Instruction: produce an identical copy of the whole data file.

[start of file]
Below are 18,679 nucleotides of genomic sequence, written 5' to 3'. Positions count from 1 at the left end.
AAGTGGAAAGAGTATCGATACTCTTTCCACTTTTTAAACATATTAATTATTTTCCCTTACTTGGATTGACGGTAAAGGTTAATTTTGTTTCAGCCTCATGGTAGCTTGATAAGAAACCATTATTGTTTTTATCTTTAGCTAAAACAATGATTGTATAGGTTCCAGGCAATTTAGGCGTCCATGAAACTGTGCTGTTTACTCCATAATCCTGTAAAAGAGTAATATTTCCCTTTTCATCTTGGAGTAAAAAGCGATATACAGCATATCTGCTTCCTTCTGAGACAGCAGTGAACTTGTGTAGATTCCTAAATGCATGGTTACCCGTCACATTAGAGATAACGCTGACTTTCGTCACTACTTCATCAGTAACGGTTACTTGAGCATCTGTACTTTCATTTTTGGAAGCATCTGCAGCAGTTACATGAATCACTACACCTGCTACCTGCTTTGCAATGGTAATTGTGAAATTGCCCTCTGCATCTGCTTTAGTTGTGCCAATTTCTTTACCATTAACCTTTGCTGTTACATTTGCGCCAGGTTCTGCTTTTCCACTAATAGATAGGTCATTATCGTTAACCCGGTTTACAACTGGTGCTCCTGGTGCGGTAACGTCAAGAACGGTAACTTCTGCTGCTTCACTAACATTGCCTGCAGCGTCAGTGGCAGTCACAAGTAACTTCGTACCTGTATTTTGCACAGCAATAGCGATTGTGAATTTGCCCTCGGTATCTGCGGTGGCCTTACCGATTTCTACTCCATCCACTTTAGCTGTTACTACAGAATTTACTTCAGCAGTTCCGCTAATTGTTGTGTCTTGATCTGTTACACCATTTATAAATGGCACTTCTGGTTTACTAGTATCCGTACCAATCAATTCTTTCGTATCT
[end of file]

Below are 18,679 nucleotides of genomic sequence, written 5' to 3'. Positions count from 1 at the left end.
AAGTGGAAAGAGTATCGATACTCTTTCCACTTTTTAAACATATTAATTATTTTCCCTTACTTGGATTGACGGTAAAGGTTAATTTTGTTTCAGCCTCATGGTAGCTTGATAAGAAACCATTATTGTTTTTATCTTTAGCTAAAACAATGATTGTATAGGTTCCAGGCAATTTAGGCGTCCATGAAACTGTGCTGTTTACTCCATAATCCTGTAAAAGAGTAATATTTCCCTTTTCATCTTGGAGTAAAAAGCGATATACAGCATATCTGCTTCCTTCTGAGACAGCAGTGAACTTGTGTAGATTCCTAAATGCATGGTTACCCGTCACATTAGAGATAACGCTGACTTTCGTCACTACTTCATCAGTAACGGTTACTTGAGCATCTGTACTTTCATTTTTGGAAGCATCTGCAGCAGTTACATGAATCACTACACCTGCTACCTGCTTTGCAATGGTAATTGTGAAATTGCCCTCTGCATCTGCTTTAGTTGTGCCAATTTCTTTACCATTAACCTTTGCTGTTACATTTGCGCCAGGTTCTGCTTTTCCACTAATAGATAGGTCATTATCGTTAACCCGGTTTACAACTGGTGCTCCTGGTGCGGTAACGTCAAGAACGGTAACTTCTGCTGCTTCACTAACATTGCCTGCAGCGTCAGTGGCAGTCACAAGTAACTTCGTACCTGTATTTTGCACAGCAATAGCGATTGTGAATTTGCCCTCGGTATCTGCGGTGGCCTTACCGATTTCTACTCCATCCACTTTAGCTGTTACTACAGAATTTACTTCAGCAGTTCCGCTAATTGTTGTGTCTTGATCTGTTACACCATTTATAAATGGCACTTCTGGTTTACTAGTATCCGTACCAATCAATTCTTTCGTATCT